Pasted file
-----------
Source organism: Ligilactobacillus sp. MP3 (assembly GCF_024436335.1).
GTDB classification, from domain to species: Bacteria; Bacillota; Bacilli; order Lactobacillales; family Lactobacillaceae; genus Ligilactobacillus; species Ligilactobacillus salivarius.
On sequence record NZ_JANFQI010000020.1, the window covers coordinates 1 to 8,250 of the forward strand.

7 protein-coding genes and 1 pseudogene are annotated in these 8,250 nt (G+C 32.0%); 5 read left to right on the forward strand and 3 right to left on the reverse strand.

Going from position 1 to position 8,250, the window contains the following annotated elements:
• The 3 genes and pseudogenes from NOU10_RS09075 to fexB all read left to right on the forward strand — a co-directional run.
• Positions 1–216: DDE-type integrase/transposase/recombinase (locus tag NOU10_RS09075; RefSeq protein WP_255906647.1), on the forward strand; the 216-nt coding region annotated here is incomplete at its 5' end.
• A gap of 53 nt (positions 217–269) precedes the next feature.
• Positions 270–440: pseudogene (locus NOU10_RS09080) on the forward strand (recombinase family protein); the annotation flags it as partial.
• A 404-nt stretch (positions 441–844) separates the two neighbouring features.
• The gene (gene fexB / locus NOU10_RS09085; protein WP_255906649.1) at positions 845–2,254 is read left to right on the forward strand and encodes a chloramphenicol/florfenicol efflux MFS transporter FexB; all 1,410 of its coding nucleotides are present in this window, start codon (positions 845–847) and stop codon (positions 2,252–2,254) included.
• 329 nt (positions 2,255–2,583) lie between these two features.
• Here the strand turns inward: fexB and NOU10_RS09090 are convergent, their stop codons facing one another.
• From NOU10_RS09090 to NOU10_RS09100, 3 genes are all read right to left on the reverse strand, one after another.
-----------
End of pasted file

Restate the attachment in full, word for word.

Source organism: Ligilactobacillus sp. MP3 (assembly GCF_024436335.1).
GTDB classification, from domain to species: Bacteria; Bacillota; Bacilli; order Lactobacillales; family Lactobacillaceae; genus Ligilactobacillus; species Ligilactobacillus salivarius.
On sequence record NZ_JANFQI010000020.1, the window covers coordinates 1 to 8,250 of the forward strand.

7 protein-coding genes and 1 pseudogene are annotated in these 8,250 nt (G+C 32.0%); 5 read left to right on the forward strand and 3 right to left on the reverse strand.

Going from position 1 to position 8,250, the window contains the following annotated elements:
• The 3 genes and pseudogenes from NOU10_RS09075 to fexB all read left to right on the forward strand — a co-directional run.
• Positions 1–216: DDE-type integrase/transposase/recombinase (locus tag NOU10_RS09075; RefSeq protein WP_255906647.1), on the forward strand; the 216-nt coding region annotated here is incomplete at its 5' end.
• A gap of 53 nt (positions 217–269) precedes the next feature.
• Positions 270–440: pseudogene (locus NOU10_RS09080) on the forward strand (recombinase family protein); the annotation flags it as partial.
• A 404-nt stretch (positions 441–844) separates the two neighbouring features.
• The gene (gene fexB / locus NOU10_RS09085; protein WP_255906649.1) at positions 845–2,254 is read left to right on the forward strand and encodes a chloramphenicol/florfenicol efflux MFS transporter FexB; all 1,410 of its coding nucleotides are present in this window, start codon (positions 845–847) and stop codon (positions 2,252–2,254) included.
• 329 nt (positions 2,255–2,583) lie between these two features.
• Here the strand turns inward: fexB and NOU10_RS09090 are convergent, their stop codons facing one another.
• From NOU10_RS09090 to NOU10_RS09100, 3 genes are all read right to left on the reverse strand, one after another.